Ah, yeah, your interpretation is likely more in line with Robin Hanson's. I think this points to a more general way in which my version diverges from his, but I'm not sure how to articulate it. It's something like: I'm talking about the divergence of a system from the explicitly stated goal as a result of proxy incentives being imperfect. He's talking about entirely different incentives sneaking in, perhaps even determining what the proxies are in the first place. These are similar because a proxy is often set up as a status mechanism. You often want your proxy to serve as a status mechanism, because that'll make it more powerful for humans. But, on the flip side, you might be influenced by status dynamics when you set up your proxy.

(The above doesn't quite seem to capture a wider frame in which to understand both versions of "X is not about Y".)

I like the concept of regularization and would like it to see it applied to more concrete examples.

Stock markets for example have powerful optimization functions. Would preventing high-frequency trading by letting the trading happen every minute instead of every 5 milliseconds be a form of regularization?

Hm, I'm not quite sure. A lot of things are called regularization, but it's got to pull a function/model/representation/outcome to a "simple" or "default" place. I'm not sure stock-trading frequency limitations can be seen this way.

" that doesn't make their strongest beliefs the most trustworthy -- indeed, they're the ones we ought to downgrade the most"

Not likely. Their strongest beliefs will be the most trustworthy, even though they are downgraded the most, because they start start out higher. It would be a very unlikely calibration graph indeed which assigned a lower probability to 99.9% assigned probabilities than to 95% assigned probabilities.

Maybe. My initial response was to consider editing my wording to redact the implication you're objecting to.

But, it seems pretty plausible to me that even someone who works hard to be calibrated has many coexisting heuristics with different calibration graphs of their own, so that it's quite likely that beliefs at the 99.9% level are different in kind from beliefs at the 95% level, because the mental process which would spit out such a high confidence is different. Then, why expect calibration around 99.5%, based on calibration around 95%?

And if someone cites million-to-one confidence, then yeah, something is probably up with that! Maybe they've actually got millions of samples to generalize from, but even so, are they generalizing correctly? It seems like there is some reason to expect the graph to dip a bit at the end.

I like that this post helped both connect previous concepts and distinguish subtleties in those concepts. I had many (all?) of the component concepts, but I had not in-fact noticed the significant overlap of "X is not about Y" and goodheart's law, and so I've promoted it to Featured.

“Everything in the world is about sex except sex. Sex is about power.” -Oscar Wilde

I'm not convinced this is analogous.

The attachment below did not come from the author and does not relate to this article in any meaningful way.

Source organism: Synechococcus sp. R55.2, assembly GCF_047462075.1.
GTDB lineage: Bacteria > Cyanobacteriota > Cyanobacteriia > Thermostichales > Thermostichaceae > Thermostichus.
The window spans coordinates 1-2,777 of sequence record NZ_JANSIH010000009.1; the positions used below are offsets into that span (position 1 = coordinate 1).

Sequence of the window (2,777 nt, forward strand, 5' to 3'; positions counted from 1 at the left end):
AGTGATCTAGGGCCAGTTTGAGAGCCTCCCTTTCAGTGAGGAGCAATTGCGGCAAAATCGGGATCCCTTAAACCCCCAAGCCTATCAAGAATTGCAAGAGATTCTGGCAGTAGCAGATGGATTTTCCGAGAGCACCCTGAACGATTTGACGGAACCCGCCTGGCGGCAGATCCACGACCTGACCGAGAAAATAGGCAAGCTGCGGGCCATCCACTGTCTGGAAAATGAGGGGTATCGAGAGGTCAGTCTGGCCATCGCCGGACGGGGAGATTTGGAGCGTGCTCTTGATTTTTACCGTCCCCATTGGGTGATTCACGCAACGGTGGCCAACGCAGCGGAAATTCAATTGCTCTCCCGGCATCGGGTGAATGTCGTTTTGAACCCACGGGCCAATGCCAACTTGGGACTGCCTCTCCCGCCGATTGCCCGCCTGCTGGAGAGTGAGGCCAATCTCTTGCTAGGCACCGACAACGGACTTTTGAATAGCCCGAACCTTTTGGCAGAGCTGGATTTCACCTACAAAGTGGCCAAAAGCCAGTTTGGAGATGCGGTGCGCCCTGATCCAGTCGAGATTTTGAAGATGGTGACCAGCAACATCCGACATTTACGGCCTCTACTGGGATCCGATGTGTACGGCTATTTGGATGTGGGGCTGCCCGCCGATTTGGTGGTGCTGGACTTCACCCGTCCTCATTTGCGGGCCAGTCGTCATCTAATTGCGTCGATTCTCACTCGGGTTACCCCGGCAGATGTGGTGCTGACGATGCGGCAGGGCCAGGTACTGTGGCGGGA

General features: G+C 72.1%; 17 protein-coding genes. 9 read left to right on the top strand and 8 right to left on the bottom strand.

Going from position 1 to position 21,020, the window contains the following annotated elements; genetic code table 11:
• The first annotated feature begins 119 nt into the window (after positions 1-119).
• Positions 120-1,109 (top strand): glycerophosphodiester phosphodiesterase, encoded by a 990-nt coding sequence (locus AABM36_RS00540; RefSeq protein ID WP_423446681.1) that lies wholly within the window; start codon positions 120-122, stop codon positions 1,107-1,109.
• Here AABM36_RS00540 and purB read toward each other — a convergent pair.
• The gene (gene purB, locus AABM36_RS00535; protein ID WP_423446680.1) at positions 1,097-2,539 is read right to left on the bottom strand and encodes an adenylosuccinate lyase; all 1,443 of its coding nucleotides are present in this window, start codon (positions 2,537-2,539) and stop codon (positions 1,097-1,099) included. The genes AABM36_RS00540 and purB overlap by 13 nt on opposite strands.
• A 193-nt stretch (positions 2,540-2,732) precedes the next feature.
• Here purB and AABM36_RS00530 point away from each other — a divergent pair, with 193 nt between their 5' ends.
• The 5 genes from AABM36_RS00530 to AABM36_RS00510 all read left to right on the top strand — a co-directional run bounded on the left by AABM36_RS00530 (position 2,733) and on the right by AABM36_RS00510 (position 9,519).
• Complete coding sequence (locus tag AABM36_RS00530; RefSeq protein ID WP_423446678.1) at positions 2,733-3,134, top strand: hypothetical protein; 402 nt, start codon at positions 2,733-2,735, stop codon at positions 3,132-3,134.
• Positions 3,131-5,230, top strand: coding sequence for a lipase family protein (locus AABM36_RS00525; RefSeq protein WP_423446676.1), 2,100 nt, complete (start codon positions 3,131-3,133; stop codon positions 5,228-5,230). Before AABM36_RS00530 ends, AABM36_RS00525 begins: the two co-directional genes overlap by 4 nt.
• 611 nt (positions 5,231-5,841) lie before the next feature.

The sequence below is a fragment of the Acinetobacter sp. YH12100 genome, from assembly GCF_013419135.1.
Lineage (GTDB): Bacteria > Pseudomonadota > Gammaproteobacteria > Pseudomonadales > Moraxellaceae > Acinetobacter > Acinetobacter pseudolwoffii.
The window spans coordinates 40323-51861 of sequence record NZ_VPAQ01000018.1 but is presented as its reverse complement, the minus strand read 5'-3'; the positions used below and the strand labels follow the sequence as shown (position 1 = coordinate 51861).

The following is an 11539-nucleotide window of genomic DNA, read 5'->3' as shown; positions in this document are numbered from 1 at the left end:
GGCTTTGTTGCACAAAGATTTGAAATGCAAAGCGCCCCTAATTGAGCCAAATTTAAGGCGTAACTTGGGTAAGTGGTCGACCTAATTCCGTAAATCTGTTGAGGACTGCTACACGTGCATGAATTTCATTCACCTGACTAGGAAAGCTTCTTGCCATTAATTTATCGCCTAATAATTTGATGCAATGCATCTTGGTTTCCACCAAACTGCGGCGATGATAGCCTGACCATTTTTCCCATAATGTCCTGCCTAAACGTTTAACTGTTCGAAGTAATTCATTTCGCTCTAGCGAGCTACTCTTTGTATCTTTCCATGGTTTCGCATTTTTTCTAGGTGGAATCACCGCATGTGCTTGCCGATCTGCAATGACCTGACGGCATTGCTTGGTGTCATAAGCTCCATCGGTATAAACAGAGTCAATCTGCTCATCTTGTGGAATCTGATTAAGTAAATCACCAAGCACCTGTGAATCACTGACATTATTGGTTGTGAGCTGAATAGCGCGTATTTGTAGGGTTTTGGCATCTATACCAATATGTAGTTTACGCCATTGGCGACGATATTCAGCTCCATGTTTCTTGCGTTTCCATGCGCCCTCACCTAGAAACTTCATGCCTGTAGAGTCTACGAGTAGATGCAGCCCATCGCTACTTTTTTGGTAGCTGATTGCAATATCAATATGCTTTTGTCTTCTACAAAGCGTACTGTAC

Regularisation works because including simplicity means that the function fits only the most prominent patterns, which are also the ones most likely to generalise outside of the data.

In contrast, Goodhart's Law occurs from agents who are adversarial against the system in the sense of having different goals from the system designer. Simplicity isn't going to fix this - in fact, simplicity might even make exploiting either.

Hm. If we look at things a little more abstractly, regularization helps because we have some goal, Y (generalization accuracy), and a proxy which we can actually measure, X (training-set accuracy). If we optimize a small set of possibilities for maximum X, we expect high X to yield high Y. If we maximize a larger set, we can get better X values, but at some point our confidence that this yields high Y values starts to drop. So, to manage this tradeoff, we add a new term Z which is our regularizer. Z has to do with the amount we have to expand our model class before we would consider the one we're looking at (which turns out to be a good proxy for the extent to which we expect X to be a good proxy for Y for this hypothesis).

Now, optimizing a combination of X and Z, we expect to do about as well as we can.

This description abstracted away the details of "including simplicity means that the function fits only the most prominent patterns, which are also the ones most likely to generalise outside of the data" -- those details are packed into why we expect X to become a worse proxy as we expand the set of options. But, regularization will work reguardless of why.

Similarly, if we are considering candidates for a job, we can expect Goodhart's Law to be worse the more widely the job has been advertized. So there is a similar "larger pools of options make the proxy worse" phenomenon. But, there are also other phenomena. The Goodharting is worse if your criteria for hiring are publically known, and better if they are private. The Goodharting is worse if your criteria are vague and you let the applicants decide how to present evidence for them (so they can cherry-pick a way which is favorable to them) and better if the criteria are objectively stated.

More importantly, for MIRI's concerns: in a powerful enough machine learning system, where the "models" which you're selecting between may themselves be agents, there's not a really clean line between the different phenomena. You might allow a sufficiently complex model (for a notion of "complex" which is unclear -- not necessarily the opposite of "simple" the way you're using it) and get Goodharted straightforwardly, IE get an agent out the other end who was able to intelligently achieve a high score on your training data but who may be less cooperative on real-life data due to being capable of noticing the context shift.